FACULTY OF PHYSICS & ENGINEERING PHYSICS

DEPARTMENT OF NUCLEAR PHYSICS-NUCLEAR ENGINEERING

Among the most intriguing particles studied by the ATLAS Experiment is the top quark. As the heaviest known fundamental particle, it plays a unique role in the Standard Model of particle physics, and perhaps in physics beyond the Standard Model.

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Article from ATLAS

Some of the greatest unanswered questions about the nature of the universe are related to light, the vacuum (i.e. space where neither matter nor radiation exists), and their relationship with time. In the past, physicists and philosophers have addressed a variety of complex questions, for instance, what is the nature of the vacuum, and how is the propagation of light connected to the passing of time?

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Scientists at DESY have achieved a new world record for an experimental type of miniature particle accelerator: For the first time, a terahertz powered accelerator more than doubled the energy of the injected electrons. At the same time, the setup significantly improved the electron beam quality compared to earlier experiments with the technique, as Dongfang Zhang and his colleagues from the Center for Free-Electron Laser Science (CFEL) at DESY report in the journal Optica. "We have achieved the best beam parameters yet for terahertz accelerators," said Zhang.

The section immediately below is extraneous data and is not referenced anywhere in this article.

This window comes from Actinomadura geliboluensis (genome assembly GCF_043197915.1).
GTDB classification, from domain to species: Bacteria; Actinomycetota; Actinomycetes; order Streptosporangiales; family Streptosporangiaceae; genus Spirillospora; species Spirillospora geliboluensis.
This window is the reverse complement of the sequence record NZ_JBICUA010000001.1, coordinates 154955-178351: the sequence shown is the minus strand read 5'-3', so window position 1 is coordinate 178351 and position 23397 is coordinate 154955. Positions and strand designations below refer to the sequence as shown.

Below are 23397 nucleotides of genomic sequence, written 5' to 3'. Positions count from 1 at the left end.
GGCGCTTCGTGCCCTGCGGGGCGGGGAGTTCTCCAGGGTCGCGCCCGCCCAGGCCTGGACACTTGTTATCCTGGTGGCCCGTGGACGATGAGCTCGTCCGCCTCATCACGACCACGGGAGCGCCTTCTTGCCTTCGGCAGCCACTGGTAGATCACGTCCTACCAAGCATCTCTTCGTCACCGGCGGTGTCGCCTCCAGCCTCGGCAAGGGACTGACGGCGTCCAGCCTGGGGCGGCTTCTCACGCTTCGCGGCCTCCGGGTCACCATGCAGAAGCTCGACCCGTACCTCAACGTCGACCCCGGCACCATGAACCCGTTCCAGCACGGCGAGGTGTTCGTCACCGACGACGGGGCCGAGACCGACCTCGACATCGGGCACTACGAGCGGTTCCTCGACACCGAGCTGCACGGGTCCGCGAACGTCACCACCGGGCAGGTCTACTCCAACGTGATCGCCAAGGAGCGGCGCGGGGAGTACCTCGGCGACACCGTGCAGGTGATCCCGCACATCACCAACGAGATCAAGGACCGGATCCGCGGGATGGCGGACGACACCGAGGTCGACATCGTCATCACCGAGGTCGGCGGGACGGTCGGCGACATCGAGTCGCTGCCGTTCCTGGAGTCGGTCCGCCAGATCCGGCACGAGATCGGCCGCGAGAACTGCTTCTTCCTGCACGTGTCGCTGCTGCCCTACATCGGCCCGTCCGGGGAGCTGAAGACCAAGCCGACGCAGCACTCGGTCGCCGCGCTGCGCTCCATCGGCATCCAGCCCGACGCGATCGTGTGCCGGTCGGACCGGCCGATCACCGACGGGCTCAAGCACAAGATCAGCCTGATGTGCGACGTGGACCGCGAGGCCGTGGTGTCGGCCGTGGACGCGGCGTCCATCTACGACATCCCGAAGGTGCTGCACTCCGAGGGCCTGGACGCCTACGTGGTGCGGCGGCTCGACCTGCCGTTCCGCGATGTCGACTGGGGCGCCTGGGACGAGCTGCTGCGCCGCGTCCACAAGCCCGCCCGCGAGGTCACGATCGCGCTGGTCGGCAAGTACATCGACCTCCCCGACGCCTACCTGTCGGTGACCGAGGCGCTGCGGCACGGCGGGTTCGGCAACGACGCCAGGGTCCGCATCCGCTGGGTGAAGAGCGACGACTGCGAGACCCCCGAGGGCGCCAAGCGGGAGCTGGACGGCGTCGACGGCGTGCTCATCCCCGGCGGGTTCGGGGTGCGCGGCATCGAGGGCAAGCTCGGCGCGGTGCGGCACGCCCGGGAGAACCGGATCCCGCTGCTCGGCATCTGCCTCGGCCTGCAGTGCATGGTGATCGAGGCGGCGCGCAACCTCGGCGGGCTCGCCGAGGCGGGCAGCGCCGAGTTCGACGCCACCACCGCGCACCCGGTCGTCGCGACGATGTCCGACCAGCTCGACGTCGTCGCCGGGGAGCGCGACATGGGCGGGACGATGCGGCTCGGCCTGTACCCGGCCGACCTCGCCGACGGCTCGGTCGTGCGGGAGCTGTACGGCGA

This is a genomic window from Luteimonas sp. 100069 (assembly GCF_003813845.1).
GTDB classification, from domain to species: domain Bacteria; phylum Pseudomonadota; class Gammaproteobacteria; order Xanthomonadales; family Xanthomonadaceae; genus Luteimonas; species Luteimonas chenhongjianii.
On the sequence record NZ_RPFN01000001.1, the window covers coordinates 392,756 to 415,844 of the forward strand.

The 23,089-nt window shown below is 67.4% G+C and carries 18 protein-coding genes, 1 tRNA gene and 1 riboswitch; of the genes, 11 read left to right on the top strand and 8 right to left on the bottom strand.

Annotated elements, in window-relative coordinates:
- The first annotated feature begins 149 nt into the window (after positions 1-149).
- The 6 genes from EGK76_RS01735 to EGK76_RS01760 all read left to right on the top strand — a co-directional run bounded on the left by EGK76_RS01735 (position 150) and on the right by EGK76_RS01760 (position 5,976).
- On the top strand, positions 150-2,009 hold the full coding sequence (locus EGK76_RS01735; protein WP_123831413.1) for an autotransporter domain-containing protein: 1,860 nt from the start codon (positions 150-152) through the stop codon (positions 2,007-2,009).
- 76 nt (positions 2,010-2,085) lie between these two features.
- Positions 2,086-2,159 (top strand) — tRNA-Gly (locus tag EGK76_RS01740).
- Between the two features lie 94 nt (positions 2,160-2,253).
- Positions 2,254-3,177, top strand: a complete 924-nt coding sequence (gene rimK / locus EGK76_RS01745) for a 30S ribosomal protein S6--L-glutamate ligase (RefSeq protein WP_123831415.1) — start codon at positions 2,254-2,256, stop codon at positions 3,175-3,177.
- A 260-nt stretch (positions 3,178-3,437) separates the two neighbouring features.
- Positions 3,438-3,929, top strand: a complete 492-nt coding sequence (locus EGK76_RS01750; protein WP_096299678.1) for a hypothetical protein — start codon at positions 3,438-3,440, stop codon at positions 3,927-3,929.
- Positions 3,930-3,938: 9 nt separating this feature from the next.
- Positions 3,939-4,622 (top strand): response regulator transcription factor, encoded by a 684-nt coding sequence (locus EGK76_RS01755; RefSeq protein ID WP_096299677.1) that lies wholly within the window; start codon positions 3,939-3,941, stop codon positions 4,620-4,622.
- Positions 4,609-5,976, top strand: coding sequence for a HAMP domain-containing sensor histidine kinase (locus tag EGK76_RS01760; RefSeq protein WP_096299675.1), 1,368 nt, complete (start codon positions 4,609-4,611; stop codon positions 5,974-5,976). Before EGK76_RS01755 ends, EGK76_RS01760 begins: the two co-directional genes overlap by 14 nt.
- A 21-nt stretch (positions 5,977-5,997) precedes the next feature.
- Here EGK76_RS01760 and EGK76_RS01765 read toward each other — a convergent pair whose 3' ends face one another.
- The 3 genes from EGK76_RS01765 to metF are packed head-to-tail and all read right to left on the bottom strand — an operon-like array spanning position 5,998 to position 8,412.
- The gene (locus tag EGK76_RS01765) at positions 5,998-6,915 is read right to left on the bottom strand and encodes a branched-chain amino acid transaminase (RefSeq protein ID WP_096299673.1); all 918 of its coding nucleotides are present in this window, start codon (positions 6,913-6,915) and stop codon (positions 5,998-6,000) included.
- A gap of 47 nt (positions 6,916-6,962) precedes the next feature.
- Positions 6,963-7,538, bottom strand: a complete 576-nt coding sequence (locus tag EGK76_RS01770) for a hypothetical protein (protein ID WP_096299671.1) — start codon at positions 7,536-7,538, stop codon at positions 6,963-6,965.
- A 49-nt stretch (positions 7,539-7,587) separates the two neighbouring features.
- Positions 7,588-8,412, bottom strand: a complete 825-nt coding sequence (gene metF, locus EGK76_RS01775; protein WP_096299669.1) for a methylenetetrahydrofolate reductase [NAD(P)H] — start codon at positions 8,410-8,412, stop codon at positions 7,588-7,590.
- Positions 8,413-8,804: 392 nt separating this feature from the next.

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Scientists have introduced a method based on a non-classical state adapted to two measurement parameters at once. This will enable precision measurements of molecules which could reveal interactions between conventional and dark matter.

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One of the fundamental physical constants, the 'weak axial vector coupling constant' (gA), has now been measured with very high precision for the first time. It is needed to explain nuclear fusion in the sun, to understand the formation of elements shortly after the Big Bang, or to understand important experiments in particle physics. With the help of sophisticated neutron experiments, the value of gA has now been determined with an accuracy of 0.04%.

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Researchers have developed a new chemical separation method that is vastly more efficient than conventional processes, opening the door to faster discovery of new elements, easier nuclear fuel reprocessing, and, most tantalizing, a better way to attain actinium-225, a promising therapeutic isotope for cancer treatment.

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